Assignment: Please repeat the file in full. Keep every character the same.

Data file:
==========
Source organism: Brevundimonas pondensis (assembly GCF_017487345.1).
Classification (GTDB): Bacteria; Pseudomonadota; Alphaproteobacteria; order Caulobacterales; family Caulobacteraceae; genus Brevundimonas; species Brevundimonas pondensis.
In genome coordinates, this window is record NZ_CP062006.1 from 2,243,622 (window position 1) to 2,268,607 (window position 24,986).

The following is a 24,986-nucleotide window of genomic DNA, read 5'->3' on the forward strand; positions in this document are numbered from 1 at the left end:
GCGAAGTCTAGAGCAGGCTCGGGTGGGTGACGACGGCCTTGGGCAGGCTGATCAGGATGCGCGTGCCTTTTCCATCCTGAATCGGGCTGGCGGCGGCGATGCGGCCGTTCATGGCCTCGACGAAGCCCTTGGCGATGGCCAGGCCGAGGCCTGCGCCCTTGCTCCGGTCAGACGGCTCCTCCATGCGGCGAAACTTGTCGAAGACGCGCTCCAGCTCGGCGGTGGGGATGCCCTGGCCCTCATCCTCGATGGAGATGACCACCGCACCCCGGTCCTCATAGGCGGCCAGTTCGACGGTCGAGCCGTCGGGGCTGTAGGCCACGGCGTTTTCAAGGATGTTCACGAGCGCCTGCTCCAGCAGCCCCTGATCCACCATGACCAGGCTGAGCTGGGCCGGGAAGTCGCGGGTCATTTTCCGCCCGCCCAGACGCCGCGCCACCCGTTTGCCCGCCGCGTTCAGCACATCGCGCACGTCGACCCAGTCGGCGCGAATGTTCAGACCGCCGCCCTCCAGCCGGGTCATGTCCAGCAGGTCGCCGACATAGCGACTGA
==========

Source organism: Brevundimonas pondensis (assembly GCF_017487345.1).
Classification (GTDB): Bacteria; Pseudomonadota; Alphaproteobacteria; order Caulobacterales; family Caulobacteraceae; genus Brevundimonas; species Brevundimonas pondensis.
In genome coordinates, this window is record NZ_CP062006.1 from 2,243,622 (window position 1) to 2,268,607 (window position 24,986).

The following is a 24,986-nucleotide window of genomic DNA, read 5'->3' on the forward strand; positions in this document are numbered from 1 at the left end:
GCGAAGTCTAGAGCAGGCTCGGGTGGGTGACGACGGCCTTGGGCAGGCTGATCAGGATGCGCGTGCCTTTTCCATCCTGAATCGGGCTGGCGGCGGCGATGCGGCCGTTCATGGCCTCGACGAAGCCCTTGGCGATGGCCAGGCCGAGGCCTGCGCCCTTGCTCCGGTCAGACGGCTCCTCCATGCGGCGAAACTTGTCGAAGACGCGCTCCAGCTCGGCGGTGGGGATGCCCTGGCCCTCATCCTCGATGGAGATGACCACCGCACCCCGGTCCTCATAGGCGGCCAGTTCGACGGTCGAGCCGTCGGGGCTGTAGGCCACGGCGTTTTCAAGGATGTTCACGAGCGCCTGCTCCAGCAGCCCCTGATCCACCATGACCAGGCTGAGCTGGGCCGGGAAGTCGCGGGTCATTTTCCGCCCGCCCAGACGCCGCGCCACCCGTTTGCCCGCCGCGTTCAGCACATCGCGCACGTCGACCCAGTCGGCGCGAATGTTCAGACCGCCGCCCTCCAGCCGGGTCATGTCCAGCAGGTCGCCGACATAGCGACTGA